In case the subjects and inhabitants of either party with their shipping, whether public and of war, or private and of merchants, be forced, through stress of weather, pursuit of pirates, or enemies, or any other urgent necessity for seeking of shelter and harbor to retreat and enter into any of the rivers, bays, roads, or ports belonging to the other party, they shall be received and treated with all humanity, and enjoy all favor, protection and help, and they shall be permitted to refresh and provide themselves at reasonable rates with victuals and all things needful for the sustenance of their persons or reparation of their ships, and prosecution of their voyage; and they shall no ways be hindered from returning out of the said ports, or roads, but may remove and depart when and whither they please, without any let or hindrance.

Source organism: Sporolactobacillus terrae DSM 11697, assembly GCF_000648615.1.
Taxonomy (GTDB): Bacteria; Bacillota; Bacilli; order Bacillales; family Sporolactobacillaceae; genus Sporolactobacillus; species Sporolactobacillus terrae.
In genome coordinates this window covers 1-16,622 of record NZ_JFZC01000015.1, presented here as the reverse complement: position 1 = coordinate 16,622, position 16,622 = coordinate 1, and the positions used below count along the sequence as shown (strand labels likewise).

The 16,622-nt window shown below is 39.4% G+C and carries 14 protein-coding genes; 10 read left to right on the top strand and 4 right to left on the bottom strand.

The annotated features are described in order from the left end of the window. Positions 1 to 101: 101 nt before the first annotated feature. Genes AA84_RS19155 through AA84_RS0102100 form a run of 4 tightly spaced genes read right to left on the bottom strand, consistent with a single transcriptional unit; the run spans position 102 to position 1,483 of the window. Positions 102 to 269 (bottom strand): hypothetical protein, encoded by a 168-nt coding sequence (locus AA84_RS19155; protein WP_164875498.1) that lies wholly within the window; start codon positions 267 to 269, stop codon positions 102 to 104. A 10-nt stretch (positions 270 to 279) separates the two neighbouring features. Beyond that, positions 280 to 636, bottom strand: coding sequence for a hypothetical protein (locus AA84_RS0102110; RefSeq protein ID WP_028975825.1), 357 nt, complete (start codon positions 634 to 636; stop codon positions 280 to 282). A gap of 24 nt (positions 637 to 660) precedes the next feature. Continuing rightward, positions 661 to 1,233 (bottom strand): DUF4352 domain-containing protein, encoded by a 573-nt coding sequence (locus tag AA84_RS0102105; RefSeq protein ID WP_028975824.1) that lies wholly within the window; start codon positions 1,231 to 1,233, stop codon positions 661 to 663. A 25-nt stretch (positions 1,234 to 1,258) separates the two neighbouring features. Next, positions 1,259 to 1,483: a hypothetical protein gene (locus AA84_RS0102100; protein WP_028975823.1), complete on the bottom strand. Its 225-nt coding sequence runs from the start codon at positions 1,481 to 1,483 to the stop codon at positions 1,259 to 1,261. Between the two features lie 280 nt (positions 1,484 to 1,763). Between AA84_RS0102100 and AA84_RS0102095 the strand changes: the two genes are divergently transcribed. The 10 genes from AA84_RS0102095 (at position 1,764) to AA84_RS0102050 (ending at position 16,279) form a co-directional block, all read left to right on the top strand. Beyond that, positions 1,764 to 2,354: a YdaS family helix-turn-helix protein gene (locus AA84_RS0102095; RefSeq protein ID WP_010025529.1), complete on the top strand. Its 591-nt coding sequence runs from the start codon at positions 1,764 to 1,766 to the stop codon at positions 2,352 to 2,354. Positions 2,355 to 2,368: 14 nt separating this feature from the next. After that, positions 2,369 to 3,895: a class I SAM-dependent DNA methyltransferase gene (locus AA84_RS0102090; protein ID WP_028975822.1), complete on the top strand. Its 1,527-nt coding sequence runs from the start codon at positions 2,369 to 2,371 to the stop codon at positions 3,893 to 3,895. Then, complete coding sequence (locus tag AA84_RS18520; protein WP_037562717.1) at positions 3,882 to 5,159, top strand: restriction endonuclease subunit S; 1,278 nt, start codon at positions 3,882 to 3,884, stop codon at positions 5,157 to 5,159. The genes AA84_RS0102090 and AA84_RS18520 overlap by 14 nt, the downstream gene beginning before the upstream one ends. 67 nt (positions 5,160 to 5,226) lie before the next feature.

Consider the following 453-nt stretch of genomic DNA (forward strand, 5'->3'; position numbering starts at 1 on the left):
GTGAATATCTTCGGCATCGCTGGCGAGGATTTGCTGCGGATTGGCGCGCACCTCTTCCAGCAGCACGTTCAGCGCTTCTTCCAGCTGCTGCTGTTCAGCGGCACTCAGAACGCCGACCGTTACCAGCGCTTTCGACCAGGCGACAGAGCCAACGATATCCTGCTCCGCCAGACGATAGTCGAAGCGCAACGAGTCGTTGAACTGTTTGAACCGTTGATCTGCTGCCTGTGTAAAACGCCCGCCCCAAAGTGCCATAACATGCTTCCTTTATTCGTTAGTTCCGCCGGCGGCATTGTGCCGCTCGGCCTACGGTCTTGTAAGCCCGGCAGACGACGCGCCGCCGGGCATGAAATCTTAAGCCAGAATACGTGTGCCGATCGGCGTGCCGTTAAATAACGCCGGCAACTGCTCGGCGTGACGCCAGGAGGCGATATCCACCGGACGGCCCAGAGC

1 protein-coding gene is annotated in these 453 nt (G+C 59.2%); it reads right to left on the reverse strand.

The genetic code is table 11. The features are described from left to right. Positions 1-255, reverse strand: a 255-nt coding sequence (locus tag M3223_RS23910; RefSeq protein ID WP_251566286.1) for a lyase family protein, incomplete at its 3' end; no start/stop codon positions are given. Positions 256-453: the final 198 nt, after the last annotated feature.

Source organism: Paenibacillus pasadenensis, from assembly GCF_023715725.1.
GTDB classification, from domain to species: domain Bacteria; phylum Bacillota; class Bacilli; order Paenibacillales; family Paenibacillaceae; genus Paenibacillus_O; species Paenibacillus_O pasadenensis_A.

All ships and merchandize, of what nature soever, which shall be rescued out of the hands of any pirates or robbers on the high seas shall be brought into some port of either state, and shall be delivered to the custody of the officers of that port in order to be taken care of and restored entire to the true proprietor as soon as due and sufficient proof shall be made concerning the property thereof.
When any vessel of either party shall be wrecked, foundered, or otherwise damaged on the coasts or within the dominion of the other, their respective subjects or citizens shall receive as well for themselves as for their vessels and effects the same assistance which would be due to the inhabitants of the country where the damage happens, and shall pay the same charges and dues only as the said inhabitants.